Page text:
The Great Parade of the Nobles of Murat
(Continued)

In its first years, Murat depended on other Masonic groups to help provide space for Shrine activities. The early years they met at the Scottish Rite at the Pork House in the 100 block of S. Pennsylvania. Just before three in the morning of November 3, 1894, a fire started in the offices of the Indiana Medical College on the northeast corner of Maryland and Pennsylvania. Patrolman Cleary saw and reported the fire. Soon the flames broke through the walls into the Scottish Rite and by five that morning, all that was left was the front wall. Now the beautiful costumes and props were all lost in the blaze and Murat activities, including the ceremonial, were canceled. Very little was found in the ruins except a scimitar. It was later given to the insurance agent for the building.

After the fire, Murat met once at Raper Commandery #1, and then moved to the Adoniram Lodge of Perfection downtown on West Maryland Street. A ceremonial was held in 1895 at Tomlinson Hall on the corner of Delaware Street and Market. The Valley of Indianapolis of the Scottish Rite worked hard to rebuild its building and opened the new cathedral at 29 S. Pennsylvania for a Murat ceremonial on December 6, 1896. The Shrine Railroad Club will tell you a ball signal hung above the tracks, a high ball, which meant "go ahead." That December class was the go ahead class for Murat—174 nobles crossed the Hot Sands. That giant class was dubbed the "High Ball Class." Murat continued to meet on the fifth floor at the Old Scottish Rite Cathedral for the next 13 years.

The New York Giants baseball team was now occupying much of Potentate Brush's time. Over the objections of the nobles, Brush stepped down as Potentate in 1897. Chalmers Brown would take over as Illustrious Potentate and the nobility flourished. But the need for Murat to have a building of its own became more and more apparent as the 20th century dawned and Murat's membership climbed to more than 2,000 nobles.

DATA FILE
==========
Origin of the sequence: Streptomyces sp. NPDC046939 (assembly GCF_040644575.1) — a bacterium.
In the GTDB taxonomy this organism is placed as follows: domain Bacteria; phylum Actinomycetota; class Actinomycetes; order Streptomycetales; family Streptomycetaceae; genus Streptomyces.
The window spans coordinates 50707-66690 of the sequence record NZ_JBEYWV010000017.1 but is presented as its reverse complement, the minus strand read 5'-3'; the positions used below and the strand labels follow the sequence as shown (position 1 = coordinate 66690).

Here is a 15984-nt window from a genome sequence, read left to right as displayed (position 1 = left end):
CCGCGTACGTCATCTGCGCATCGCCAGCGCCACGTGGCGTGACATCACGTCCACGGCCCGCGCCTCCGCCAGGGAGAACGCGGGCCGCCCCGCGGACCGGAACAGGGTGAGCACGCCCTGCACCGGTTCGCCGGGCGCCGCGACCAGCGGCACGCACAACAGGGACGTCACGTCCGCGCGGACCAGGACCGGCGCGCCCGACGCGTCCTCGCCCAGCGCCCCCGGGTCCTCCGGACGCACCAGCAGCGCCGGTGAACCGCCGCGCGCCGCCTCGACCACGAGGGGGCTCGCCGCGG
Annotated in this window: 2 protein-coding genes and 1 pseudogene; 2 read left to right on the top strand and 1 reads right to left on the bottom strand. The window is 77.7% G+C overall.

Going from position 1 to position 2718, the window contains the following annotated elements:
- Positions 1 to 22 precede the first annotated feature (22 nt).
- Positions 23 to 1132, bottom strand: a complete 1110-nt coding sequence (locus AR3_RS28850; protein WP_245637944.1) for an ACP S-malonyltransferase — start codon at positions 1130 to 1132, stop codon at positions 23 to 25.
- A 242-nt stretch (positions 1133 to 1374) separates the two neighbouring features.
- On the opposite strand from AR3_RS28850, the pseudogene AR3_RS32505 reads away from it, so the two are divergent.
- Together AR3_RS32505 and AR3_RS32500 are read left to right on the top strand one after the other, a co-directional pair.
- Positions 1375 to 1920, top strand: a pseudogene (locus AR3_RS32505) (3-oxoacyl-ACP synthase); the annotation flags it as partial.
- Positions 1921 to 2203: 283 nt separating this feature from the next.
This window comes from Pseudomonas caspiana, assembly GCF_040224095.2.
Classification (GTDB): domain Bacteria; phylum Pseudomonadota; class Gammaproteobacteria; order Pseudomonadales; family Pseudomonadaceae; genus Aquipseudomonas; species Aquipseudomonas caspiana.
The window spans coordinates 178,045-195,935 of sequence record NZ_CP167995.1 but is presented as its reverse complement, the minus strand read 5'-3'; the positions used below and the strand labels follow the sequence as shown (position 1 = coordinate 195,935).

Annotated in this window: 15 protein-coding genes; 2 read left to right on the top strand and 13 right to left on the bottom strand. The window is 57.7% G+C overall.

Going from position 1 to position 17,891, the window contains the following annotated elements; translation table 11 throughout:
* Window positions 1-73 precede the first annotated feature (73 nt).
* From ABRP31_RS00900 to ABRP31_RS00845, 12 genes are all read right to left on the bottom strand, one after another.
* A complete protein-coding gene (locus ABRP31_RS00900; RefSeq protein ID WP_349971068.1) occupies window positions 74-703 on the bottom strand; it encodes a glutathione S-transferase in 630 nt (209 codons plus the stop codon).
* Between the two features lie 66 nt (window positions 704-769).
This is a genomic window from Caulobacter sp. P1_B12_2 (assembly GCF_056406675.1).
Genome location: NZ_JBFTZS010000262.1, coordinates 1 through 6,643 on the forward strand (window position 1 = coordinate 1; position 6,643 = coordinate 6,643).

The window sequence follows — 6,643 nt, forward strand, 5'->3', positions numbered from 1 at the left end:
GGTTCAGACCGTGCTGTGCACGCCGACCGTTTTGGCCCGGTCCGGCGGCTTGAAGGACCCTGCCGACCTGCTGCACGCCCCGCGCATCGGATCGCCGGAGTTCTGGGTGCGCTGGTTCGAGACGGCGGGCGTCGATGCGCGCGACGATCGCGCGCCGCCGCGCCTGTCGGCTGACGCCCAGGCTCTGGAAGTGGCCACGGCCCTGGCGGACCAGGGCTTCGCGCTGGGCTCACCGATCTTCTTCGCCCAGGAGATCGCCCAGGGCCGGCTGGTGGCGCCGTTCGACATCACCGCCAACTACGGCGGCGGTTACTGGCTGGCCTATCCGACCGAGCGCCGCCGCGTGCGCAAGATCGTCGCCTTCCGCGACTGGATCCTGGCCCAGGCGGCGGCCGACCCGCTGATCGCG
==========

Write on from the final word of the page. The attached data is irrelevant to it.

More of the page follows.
In 1906, the world was rapidly changing. The Wright Brothers were granted a patent for a flying machine as President Theodore Roosevelt became the first sitting president to travel outside the United States, and the first legal forward pass was thrown in American football. In Indianapolis, a well respected attorney who had represented primarily railroads and was very active in Masonic orders appeared on the Murat scene. Elias J. Jacoby cut an impressive figure with bright eyes and a bushy but well trimmed moustache. Jacoby became the fifth Potentate of Murat in 1907 and set to work to provide the Indianapolis Shrine with a much needed home of its own. But first on his agenda was to find Murat's charter. After an extensive search, it was assumed the founding document was lost in the Pork House fire and a duplicate was arranged.

In 1908, in the first of a series of purchases, the land on the northwest corner of Michigan and New Jersey Streets was acquired for $37,000. Noble Oscar D. Bohlen was directed to design a temple in the form of a mosque.